Fourth of July

RORY: I’m jumpy. On the Fourth of July, forget it, I’m a wreck. And when the Stars Hollow orchestra begins to play in the gazebo, the guy banging the cymbals, I’m . . . it drives me nuts.

Fourth of July is the date of Independence Day, and often used colloquially as its name. It’s a federal holiday in the US, commemorating the signing of the Declaration of Independence from Britain on July 4th 1776. A day of patriotic display, music, fireworks, and mid-summer picnics and barbecues.

We never get to see the Fourth of July in Stars Hollow, but of course they would have the same sort of celebrations as elsewhere. Presumably it is the fireworks which make her “jumpy”. Rory tells us that there is a town orchestra who plays in the gazebo on this date – which means the orchestra must be small, that they all fit in the gazebo.

Memorial Day

RORY: Hey, how’s Diane?
CHRISTOPHER: Uh, Diane is ancient history.
RORY: When I met her at Easter you said she could be the one.
CHRISTOPHER: The one to be gone by Memorial Day.

Memorial Day is a public holiday in the United States to remember those who have died while serving in the armed forces. It’s observed on the last Monday of May, which in 2000 was May 29. It is commemorated with military parades, and by decorating the graves of fallen soldiers with American flags. Memorial Day is considered the unofficial start of summer.

Christopher brought his girlfriend Diane to meet Rory at Easter in 2000, which would have been April 23, telling her that the relationship was serious and possibly permanent. About a month later, the relationship with Diane was over, yet he doesn’t bother telling Rory that until March 2001.

There’s been almost of year of phone calls from Christopher, yet he hasn’t thought to fill Rory in on a significant event in his life such as breaking up with a supposedly serious girlfriend he was thinking of marrying.

The writer (Daniel Palladino for this episode) is keen to drum it in that Christopher is an inattentive father, but it also means that Rory and Lorelai haven’t bothered asking him how Diane is in all that time either – even after she didn’t turn up to Christmas with him (unless Christopher kept fobbing them off with evasive answers).


Thanksgiving is a public holiday in the United States celebrated on the fourth Thursday in November – in 2000, Thanksgiving was on November 23. Originating as a harvest festival, it has been celebrated nationally since 1793, and was declared a federal holiday in 1863.

It is clear that the Autumn Festival celebrates the lead up to Thanksgiving. Interestingly, the word “Thanksgiving” is never mentioned in the episode, yet it is obvious that it is the theme of the festival from context. Notice how often the words “thank you” are used in this episode – Rory even thanks Dean for giving her a kiss!

Especially in the early part of the episode, many of the symbols of Thanksgiving are in evidence or discussed.

Autumn leaves: suitable decorations for the season of the year.

Pilgrims: Americans trace the First Thanksgiving to a 1621 celebration in Plymouth (now in Massachusetts). The Pilgrims, who were English Dissenters, were given help by the local Native American people in catching and growing food, and added to their stores when supplies were low. The Pilgrims invited the local people to their harvest supper, which lasted for days and was held somewhere between late September and early November.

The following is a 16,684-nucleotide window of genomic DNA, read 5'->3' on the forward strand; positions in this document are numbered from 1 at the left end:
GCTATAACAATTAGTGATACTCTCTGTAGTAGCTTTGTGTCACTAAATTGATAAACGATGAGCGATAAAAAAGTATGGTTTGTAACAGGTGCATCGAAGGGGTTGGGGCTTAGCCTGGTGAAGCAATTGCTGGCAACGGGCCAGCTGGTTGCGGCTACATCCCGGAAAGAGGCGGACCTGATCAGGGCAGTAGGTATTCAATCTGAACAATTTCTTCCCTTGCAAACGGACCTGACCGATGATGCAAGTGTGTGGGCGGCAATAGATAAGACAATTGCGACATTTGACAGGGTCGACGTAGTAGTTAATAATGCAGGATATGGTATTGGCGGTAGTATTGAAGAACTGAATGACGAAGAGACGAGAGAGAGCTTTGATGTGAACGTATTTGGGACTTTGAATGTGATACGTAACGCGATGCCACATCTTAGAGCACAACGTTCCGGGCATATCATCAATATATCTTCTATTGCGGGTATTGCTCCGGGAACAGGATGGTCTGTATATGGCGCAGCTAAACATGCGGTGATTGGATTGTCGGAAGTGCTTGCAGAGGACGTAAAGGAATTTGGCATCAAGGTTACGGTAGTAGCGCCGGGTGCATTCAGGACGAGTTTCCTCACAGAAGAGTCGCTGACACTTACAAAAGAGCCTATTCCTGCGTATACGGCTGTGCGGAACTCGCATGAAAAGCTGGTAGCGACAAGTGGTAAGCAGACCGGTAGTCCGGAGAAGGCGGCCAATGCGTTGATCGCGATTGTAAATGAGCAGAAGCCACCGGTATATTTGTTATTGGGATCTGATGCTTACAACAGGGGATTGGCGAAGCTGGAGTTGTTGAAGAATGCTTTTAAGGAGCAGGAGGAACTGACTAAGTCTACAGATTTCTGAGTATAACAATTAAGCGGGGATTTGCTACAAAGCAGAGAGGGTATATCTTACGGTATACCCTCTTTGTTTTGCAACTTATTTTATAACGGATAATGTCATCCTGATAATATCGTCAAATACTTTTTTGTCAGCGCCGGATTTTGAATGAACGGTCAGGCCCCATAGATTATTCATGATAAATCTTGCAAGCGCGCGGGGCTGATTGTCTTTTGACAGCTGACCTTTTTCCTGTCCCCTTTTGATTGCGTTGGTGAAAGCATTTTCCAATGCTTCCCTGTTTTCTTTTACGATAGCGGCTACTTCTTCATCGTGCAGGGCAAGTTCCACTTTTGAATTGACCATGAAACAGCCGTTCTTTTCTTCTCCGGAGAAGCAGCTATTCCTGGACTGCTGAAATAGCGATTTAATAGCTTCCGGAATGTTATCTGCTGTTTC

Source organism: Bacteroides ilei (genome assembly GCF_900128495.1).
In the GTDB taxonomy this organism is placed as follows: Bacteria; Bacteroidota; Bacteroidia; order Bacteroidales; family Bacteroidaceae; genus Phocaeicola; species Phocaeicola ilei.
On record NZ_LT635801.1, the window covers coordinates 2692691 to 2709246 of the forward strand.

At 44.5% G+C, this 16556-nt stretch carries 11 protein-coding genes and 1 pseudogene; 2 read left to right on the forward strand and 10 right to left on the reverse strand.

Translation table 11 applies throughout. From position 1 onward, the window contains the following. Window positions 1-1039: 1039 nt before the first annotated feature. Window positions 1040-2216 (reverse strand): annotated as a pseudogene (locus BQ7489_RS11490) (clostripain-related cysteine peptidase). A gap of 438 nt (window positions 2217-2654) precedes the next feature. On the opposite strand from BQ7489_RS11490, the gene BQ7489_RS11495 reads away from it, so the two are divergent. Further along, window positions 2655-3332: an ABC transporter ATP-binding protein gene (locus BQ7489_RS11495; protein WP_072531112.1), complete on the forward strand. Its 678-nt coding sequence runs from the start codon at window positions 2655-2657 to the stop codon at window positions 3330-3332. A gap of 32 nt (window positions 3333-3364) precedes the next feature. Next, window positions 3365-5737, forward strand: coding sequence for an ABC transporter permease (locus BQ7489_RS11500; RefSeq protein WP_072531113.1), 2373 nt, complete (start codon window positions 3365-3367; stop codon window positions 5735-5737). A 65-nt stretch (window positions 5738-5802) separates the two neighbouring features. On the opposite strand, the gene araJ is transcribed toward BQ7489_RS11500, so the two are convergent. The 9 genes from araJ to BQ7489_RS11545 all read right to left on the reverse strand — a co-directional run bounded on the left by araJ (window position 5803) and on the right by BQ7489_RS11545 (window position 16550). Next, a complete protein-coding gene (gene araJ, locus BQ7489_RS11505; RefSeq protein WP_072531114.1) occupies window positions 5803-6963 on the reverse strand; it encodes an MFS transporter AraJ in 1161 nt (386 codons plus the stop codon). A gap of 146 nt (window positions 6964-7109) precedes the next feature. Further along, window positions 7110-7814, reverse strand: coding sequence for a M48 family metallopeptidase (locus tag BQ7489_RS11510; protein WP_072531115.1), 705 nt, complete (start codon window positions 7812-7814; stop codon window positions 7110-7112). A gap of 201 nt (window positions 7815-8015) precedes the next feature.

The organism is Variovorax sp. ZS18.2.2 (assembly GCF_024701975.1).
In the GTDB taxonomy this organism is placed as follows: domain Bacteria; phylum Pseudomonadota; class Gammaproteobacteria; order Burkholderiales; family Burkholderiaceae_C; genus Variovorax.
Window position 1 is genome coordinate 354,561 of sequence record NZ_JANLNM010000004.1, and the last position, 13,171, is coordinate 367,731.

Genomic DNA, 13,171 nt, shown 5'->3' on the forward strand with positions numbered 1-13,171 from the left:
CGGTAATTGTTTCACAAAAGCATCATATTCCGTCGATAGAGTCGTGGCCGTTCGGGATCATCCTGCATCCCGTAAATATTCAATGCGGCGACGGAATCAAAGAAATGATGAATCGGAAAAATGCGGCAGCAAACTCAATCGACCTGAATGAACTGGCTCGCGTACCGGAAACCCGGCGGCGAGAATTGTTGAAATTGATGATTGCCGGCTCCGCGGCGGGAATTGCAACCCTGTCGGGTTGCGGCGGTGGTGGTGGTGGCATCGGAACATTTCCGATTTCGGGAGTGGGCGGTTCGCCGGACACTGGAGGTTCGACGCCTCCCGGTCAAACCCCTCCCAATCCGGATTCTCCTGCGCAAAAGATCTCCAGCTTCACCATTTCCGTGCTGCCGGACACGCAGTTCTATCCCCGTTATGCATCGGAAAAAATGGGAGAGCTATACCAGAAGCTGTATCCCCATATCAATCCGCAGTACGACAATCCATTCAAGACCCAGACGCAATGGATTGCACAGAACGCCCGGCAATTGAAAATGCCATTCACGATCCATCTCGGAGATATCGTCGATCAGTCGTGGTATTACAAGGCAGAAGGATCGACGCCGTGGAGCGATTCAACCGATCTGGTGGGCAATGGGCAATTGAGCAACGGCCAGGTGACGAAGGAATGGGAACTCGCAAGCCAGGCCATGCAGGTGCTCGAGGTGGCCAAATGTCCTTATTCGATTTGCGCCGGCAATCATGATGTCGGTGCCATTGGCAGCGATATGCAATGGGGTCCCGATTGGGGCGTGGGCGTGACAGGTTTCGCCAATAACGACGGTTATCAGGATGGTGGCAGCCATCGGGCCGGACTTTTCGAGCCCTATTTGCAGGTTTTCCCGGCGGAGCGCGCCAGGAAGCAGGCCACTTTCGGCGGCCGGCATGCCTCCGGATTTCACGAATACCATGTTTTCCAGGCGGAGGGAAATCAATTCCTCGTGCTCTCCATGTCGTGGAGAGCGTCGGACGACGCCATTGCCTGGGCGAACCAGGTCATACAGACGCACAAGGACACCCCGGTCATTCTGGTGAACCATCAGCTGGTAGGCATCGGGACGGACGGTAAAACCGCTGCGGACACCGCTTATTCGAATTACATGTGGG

Indians: Lorelai tells Rory to save her apologies for the Indians, referring to the devastating effects of European settlement on the Native American population and culture. Because of it, Native Americans of New England have held a National Day of Mourning as a protest on Thanksgiving since 1970.

Turkey: This poultry native to the Americas plays a central role in Thanksgiving dinner, usually served roasted and stuffed. It is said to be one of the foods served at the semi-legendary First Thanksgiving, making it a traditional choice (they also ate a ton of eel, cod, and venison, but nobody cares much about that).

Pumpkin: A food native to the Americas in season in autumn, and a symbol of the harvest. Pumpkin pie is a traditional dessert for Thanksgiving dinner (which sounds wrong as a sweet, but tastes really nice).

Squash: Like pumpkin, autumn squash are native to the Americas and ripe for the season, making them a natural choice for Thanksgiving dinner.

Horn of plenty: Also known as a cornucopia, this has been a symbol of prosperity and abundance from classic times, and has long been connected with the harvest season. In the US, this has made it a natural fit as a Thanksgiving symbol, and is often a decorative wicker basket filled with fruits and vegetables.

Canned goods drive: Donating canned goods to the less fortunate in a common charitable cause at Thanksgiving. In Stars Hollow, the collection point for the canned food drive is actually called the Horn of Plenty. Rory and Lane both volunteer to work at the Stars Hollow canned goods drive, for which they dress in Pilgrim costumes, with an Autumn Festival badge

The “Mayflower” and Plymouth Rock: Taylor and Dean attempt to make a display of canned soup look like either the Mayflower, or when that fails, Plymouth Rock. The Mayflower was the ship on which the Pilgrims arrived in the New World in November 1620, and Plymouth Rock in Plymouth Harbor was traditionally where they disembarked. Both are items of great veneration.